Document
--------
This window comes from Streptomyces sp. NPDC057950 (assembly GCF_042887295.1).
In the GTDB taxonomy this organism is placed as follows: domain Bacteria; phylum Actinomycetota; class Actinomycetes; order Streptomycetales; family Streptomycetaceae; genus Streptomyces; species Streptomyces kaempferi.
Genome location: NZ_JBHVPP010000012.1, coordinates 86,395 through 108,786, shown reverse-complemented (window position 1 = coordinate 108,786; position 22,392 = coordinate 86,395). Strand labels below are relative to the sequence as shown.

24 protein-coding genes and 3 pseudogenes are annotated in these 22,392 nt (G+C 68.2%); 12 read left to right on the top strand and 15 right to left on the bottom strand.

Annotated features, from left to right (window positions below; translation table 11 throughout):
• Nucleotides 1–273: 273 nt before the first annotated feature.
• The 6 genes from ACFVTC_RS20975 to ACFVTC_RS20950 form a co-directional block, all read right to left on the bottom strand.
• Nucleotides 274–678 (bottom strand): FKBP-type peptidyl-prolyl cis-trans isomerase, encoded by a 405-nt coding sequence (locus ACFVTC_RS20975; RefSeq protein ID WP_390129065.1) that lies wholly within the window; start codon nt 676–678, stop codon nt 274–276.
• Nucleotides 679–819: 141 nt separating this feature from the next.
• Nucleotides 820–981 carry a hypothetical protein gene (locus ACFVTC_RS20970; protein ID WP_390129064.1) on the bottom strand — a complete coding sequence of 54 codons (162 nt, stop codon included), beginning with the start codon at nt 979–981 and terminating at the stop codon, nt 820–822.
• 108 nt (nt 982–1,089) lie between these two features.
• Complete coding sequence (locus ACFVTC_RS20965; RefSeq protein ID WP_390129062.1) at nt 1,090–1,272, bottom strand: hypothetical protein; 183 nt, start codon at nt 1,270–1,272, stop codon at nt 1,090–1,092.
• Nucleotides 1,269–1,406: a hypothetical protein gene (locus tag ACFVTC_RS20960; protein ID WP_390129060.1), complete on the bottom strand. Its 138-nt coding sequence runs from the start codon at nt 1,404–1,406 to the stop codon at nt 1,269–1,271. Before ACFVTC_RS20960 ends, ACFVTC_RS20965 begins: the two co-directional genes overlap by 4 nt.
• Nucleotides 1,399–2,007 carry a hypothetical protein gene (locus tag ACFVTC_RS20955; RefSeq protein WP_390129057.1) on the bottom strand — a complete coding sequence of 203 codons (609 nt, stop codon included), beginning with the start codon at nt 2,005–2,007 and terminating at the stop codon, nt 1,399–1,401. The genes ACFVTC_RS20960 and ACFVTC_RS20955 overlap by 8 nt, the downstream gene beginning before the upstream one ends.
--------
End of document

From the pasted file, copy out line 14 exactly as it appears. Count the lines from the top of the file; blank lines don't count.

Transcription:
• Nucleotides 1,399–2,007 carry a hypothetical protein gene (locus tag ACFVTC_RS20955; RefSeq protein WP_390129057.1) on the bottom strand — a complete coding sequence of 203 codons (609 nt, stop codon included), beginning with the start codon at nt 2,005–2,007 and terminating at the stop codon, nt 1,399–1,401. The genes ACFVTC_RS20960 and ACFVTC_RS20955 overlap by 8 nt, the downstream gene beginning before the upstream one ends.